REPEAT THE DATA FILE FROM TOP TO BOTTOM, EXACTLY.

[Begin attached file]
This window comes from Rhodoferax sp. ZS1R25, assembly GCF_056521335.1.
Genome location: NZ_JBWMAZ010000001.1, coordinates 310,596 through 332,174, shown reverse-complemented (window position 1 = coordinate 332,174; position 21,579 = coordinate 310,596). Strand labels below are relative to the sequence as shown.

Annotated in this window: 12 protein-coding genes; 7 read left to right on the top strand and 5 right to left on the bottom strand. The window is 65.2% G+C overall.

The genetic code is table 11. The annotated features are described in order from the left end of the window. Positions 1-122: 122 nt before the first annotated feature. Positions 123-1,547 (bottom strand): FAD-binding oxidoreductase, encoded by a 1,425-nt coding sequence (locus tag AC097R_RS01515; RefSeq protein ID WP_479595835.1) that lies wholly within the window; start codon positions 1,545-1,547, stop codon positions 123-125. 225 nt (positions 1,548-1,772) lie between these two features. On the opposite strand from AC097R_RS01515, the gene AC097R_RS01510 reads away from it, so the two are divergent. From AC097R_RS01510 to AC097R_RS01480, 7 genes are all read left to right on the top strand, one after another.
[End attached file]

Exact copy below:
This window comes from Rhodoferax sp. ZS1R25, assembly GCF_056521335.1.
Genome location: NZ_JBWMAZ010000001.1, coordinates 310,596 through 332,174, shown reverse-complemented (window position 1 = coordinate 332,174; position 21,579 = coordinate 310,596). Strand labels below are relative to the sequence as shown.

Annotated in this window: 12 protein-coding genes; 7 read left to right on the top strand and 5 right to left on the bottom strand. The window is 65.2% G+C overall.

The genetic code is table 11. The annotated features are described in order from the left end of the window. Positions 1-122: 122 nt before the first annotated feature. Positions 123-1,547 (bottom strand): FAD-binding oxidoreductase, encoded by a 1,425-nt coding sequence (locus tag AC097R_RS01515; RefSeq protein ID WP_479595835.1) that lies wholly within the window; start codon positions 1,545-1,547, stop codon positions 123-125. 225 nt (positions 1,548-1,772) lie between these two features. On the opposite strand from AC097R_RS01515, the gene AC097R_RS01510 reads away from it, so the two are divergent. From AC097R_RS01510 to AC097R_RS01480, 7 genes are all read left to right on the top strand, one after another.